God Does Not Woo Sinners—“If We Don’t Love Him Back, then Christ’s Love Amounts to Nothing?”

Since nobody much talks about elect and non-elect, the truth that Christ died for His sheep cannot be understood as denying that Christ died also for goats. So the Arminians tell us.  But what about the Neo-Calvinists who will not talk about election when they are talking about Christ’s death and love?

When they will only say, “if you put your trust in Him,” and will not spell out the antithesis between sheep for whom Christ died and goats for whom Christ did not die, they doubletalk about God’s love. On the one hand, everyone listening to them is regarded as one of the “us” who Christ loves. On the other hand, listeners are being warned that Christ’s love depends on them “putting their trust in”.

At issue here is not only the extent of Christ’s love but the nature of Christ’s love. If Christ’s love is often unrequited, then even His love for those who love Him back is of a very different nature than the biblical love which never lets go of  those God gave His Son.

It does no good to say that God took the initiative, or even that God loved the unlovely. In our own relationships, one of us often takes the first step. But if the other person does not respond , it amounts to nothing.

Think about that. I say it quite seriously. If Christ’s love is an initiative which depends on our response, then Christ’s love amounts to nothing. Galatians 2:20 does not say that the Son of God loved you and gave Himself for you. Nor does the text give clergy the authority to extrapolate that God loves you and gave Himself for you. Rather, the next verse says “if justification were through the law, then Christ died for no purpose.” If Christ’s love depends on you keeping the law to put your trust in Him, then Christ’s love amounts to nothing and His death was for no purpose.

God loves the unlovely. In our relationships, we love (and try to woo) the lovely. We become lovely to those who are lovely to us. In the same way, the false gospel depends on our becoming more lovely. If we don’t become lovely enough to at least put our trust in the love of the false Christ of the false gospel, then that love fails. What good is a love for the unlovely which depends on them becoming lovely at some point? A love which CAN amount to nothing always DOES amount to nothing.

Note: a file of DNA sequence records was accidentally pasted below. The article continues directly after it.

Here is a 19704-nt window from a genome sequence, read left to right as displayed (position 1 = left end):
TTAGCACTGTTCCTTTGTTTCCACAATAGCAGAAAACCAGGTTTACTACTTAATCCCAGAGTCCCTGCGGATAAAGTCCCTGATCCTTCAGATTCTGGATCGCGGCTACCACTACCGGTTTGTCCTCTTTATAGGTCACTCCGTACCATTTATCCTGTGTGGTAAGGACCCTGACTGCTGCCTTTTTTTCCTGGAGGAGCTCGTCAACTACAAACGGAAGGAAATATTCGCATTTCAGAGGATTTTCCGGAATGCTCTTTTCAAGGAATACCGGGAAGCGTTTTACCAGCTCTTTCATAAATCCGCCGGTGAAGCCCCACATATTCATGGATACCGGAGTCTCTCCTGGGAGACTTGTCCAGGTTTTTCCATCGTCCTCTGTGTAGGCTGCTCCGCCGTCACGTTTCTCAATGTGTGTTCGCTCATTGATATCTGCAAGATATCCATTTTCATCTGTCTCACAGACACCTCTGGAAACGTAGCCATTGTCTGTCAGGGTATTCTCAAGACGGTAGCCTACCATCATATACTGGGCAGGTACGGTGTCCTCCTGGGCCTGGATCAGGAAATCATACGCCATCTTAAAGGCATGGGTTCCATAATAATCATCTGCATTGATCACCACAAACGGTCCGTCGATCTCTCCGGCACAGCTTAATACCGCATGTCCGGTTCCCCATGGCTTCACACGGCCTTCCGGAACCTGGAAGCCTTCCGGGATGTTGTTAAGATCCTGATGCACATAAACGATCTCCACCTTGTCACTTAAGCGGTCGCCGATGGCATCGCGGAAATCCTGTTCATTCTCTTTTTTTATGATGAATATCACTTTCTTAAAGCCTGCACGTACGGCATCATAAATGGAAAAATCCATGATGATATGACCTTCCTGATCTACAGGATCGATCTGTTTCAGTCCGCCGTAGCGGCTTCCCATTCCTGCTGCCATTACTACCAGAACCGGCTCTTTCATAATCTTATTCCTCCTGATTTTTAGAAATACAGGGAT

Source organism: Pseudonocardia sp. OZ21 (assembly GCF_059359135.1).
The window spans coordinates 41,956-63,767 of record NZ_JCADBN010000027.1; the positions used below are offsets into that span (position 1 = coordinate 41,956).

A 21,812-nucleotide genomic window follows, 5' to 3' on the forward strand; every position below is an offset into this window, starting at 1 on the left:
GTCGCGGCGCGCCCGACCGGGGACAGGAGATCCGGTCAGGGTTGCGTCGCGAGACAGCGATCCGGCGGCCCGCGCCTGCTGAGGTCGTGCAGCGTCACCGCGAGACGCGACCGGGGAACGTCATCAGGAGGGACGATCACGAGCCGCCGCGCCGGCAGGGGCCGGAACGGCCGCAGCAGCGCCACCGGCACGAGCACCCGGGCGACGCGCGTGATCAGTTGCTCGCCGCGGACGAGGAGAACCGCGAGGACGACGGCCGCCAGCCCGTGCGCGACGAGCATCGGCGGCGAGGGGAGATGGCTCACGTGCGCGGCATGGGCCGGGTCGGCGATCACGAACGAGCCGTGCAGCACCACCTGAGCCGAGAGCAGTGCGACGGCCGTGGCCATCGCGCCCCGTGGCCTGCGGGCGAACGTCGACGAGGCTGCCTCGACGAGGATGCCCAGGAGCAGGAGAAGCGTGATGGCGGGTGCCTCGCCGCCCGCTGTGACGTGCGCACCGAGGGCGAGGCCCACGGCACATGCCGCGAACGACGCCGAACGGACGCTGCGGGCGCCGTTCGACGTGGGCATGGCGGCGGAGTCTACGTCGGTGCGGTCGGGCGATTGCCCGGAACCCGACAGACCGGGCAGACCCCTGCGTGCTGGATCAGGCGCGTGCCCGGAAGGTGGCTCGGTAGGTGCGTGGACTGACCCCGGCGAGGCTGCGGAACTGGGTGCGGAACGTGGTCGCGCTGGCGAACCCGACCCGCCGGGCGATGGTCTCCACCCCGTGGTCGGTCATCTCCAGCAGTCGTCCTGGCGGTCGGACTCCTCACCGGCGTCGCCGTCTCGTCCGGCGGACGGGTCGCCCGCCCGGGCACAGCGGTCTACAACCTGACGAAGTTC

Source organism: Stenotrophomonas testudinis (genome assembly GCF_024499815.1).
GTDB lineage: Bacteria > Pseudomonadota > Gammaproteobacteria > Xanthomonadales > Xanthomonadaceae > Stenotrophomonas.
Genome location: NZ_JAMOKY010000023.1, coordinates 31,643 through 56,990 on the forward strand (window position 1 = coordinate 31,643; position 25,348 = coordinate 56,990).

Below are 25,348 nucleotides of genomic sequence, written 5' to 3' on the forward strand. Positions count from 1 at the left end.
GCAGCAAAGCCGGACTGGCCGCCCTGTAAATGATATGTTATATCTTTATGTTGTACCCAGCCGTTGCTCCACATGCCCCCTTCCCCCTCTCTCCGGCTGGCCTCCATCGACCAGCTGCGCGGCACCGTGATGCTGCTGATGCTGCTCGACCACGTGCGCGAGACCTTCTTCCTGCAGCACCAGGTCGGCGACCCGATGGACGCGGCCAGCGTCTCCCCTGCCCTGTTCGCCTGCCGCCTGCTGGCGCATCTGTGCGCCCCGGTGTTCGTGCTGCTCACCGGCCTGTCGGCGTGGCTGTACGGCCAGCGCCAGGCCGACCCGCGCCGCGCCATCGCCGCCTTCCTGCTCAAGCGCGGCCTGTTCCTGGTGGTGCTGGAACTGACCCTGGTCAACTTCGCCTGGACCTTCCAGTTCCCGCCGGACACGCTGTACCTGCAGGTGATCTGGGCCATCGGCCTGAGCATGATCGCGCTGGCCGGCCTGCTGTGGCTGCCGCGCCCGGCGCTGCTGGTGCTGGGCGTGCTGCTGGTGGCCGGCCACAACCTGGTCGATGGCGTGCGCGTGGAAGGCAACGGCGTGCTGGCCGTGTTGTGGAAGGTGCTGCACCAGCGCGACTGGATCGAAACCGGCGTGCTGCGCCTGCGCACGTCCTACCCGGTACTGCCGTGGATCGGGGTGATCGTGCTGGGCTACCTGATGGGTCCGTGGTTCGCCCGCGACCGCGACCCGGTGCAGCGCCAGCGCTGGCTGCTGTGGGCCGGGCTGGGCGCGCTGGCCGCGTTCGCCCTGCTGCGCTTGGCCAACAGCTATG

I say this first because we are unlovely sinners who cannot respond to initiatives. If we think we can do one lovely thing to respond, then we presume that God is wooing us. We think God is appealing to the part of us which God finds lovely. So then, no matter what we say, we don’t really believe that God loves the unlovely. We can’t believe it.

Second, I say that a love which CAN fail amounts to a meaningless nothing, because such a love disregards the cross and the death by which Christ paid for the sins of the elect alone.  Neo-Calvinists think of election and definite redemption as two different things, because they think of love and propitiation for the elect as two different things.

Not so the Scripture! John 10 does not say that the good Shepherd loves the goats so that they can become sheep if they respond. John 10:12 says that “he who is a hired hand and not a shepherd, who does not own the sheep, sees the wolf coming and leaves the sheep and flees, and the wolf snatches them and scatters them. He flees because he is a hired hand and cares nothing for the sheep.” Notice the antithesis. The good shepherd does not act like the hired man. The hired man’s love amounts to nothing.

How do we know the Shepherd loves the sheep? “I lay down my life for the sheep.” Does this mean that the Shepherd dies as a representative of the sheep along with the sheep? No. The Shepherd is not only the leader, not only the first to die. The Shepherd dies as a substitute for the sheep. Because the Shepherd dies, the sheep do not die. So John 10 does not separate Christ’s love and Christ’s death. Christ loves those for whom He dies. Christ dies for those He loves.

So what’s my point? Did Christ love and die for everybody? No, He did not. John 10 makes this clear and simple. It does not say, “If you put your trust in and believe.” John 10:26, “But you do not believe because you are not my sheep. My sheep hear my voice.” It’s not, if you put your trust in me, then you will become my sheep. Ok, Ok, the Neo-Calvinists reason, we also believe in election. We too know that John 10:29 tells how “My Father has given them to me”. We just don’t happen to talk about that when we are talking about Christ’s loving and dying.

 

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